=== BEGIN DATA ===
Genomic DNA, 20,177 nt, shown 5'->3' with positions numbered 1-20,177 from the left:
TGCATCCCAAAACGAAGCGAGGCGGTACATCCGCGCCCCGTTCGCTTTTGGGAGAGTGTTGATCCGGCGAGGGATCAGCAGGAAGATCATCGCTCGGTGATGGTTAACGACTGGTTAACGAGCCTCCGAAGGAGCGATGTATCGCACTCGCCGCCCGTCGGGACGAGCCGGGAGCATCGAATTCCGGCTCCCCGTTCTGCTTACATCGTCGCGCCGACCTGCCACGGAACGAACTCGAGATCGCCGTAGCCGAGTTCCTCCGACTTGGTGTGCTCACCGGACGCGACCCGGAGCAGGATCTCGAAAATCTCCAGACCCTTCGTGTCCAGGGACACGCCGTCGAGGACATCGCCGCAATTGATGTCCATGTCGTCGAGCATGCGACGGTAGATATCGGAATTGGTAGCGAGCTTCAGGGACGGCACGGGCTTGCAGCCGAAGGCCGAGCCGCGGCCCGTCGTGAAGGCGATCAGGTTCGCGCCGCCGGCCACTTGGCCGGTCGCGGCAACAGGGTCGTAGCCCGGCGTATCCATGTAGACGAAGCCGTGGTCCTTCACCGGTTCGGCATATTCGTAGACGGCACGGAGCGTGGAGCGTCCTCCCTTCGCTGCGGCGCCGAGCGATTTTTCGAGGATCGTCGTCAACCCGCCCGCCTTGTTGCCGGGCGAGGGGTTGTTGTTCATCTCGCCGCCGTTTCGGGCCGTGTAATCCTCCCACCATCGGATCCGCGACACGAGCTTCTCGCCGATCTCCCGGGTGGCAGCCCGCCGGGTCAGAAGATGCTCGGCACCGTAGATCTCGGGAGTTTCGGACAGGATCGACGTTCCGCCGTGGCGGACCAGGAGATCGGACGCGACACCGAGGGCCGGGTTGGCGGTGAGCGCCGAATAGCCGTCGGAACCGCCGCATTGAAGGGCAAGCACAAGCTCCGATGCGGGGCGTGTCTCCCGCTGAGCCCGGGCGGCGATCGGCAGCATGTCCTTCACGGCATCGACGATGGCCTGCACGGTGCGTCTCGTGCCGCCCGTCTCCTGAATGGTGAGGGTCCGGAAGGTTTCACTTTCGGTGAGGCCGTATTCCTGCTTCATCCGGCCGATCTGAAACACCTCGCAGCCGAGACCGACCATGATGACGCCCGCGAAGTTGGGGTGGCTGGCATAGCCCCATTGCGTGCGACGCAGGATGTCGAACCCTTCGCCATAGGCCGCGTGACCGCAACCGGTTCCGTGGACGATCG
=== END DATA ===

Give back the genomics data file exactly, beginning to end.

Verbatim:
Genomic DNA, 20,177 nt, shown 5'->3' with positions numbered 1-20,177 from the left:
TGCATCCCAAAACGAAGCGAGGCGGTACATCCGCGCCCCGTTCGCTTTTGGGAGAGTGTTGATCCGGCGAGGGATCAGCAGGAAGATCATCGCTCGGTGATGGTTAACGACTGGTTAACGAGCCTCCGAAGGAGCGATGTATCGCACTCGCCGCCCGTCGGGACGAGCCGGGAGCATCGAATTCCGGCTCCCCGTTCTGCTTACATCGTCGCGCCGACCTGCCACGGAACGAACTCGAGATCGCCGTAGCCGAGTTCCTCCGACTTGGTGTGCTCACCGGACGCGACCCGGAGCAGGATCTCGAAAATCTCCAGACCCTTCGTGTCCAGGGACACGCCGTCGAGGACATCGCCGCAATTGATGTCCATGTCGTCGAGCATGCGACGGTAGATATCGGAATTGGTAGCGAGCTTCAGGGACGGCACGGGCTTGCAGCCGAAGGCCGAGCCGCGGCCCGTCGTGAAGGCGATCAGGTTCGCGCCGCCGGCCACTTGGCCGGTCGCGGCAACAGGGTCGTAGCCCGGCGTATCCATGTAGACGAAGCCGTGGTCCTTCACCGGTTCGGCATATTCGTAGACGGCACGGAGCGTGGAGCGTCCTCCCTTCGCTGCGGCGCCGAGCGATTTTTCGAGGATCGTCGTCAACCCGCCCGCCTTGTTGCCGGGCGAGGGGTTGTTGTTCATCTCGCCGCCGTTTCGGGCCGTGTAATCCTCCCACCATCGGATCCGCGACACGAGCTTCTCGCCGATCTCCCGGGTGGCAGCCCGCCGGGTCAGAAGATGCTCGGCACCGTAGATCTCGGGAGTTTCGGACAGGATCGACGTTCCGCCGTGGCGGACCAGGAGATCGGACGCGACACCGAGGGCCGGGTTGGCGGTGAGCGCCGAATAGCCGTCGGAACCGCCGCATTGAAGGGCAAGCACAAGCTCCGATGCGGGGCGTGTCTCCCGCTGAGCCCGGGCGGCGATCGGCAGCATGTCCTTCACGGCATCGACGATGGCCTGCACGGTGCGTCTCGTGCCGCCCGTCTCCTGAATGGTGAGGGTCCGGAAGGTTTCACTTTCGGTGAGGCCGTATTCCTGCTTCATCCGGCCGATCTGAAACACCTCGCAGCCGAGACCGACCATGATGACGCCCGCGAAGTTGGGGTGGCTGGCATAGCCCCATTGCGTGCGACGCAGGATGTCGAACCCTTCGCCATAGGCCGCGTGACCGCAACCGGTTCCGTGGACGATCG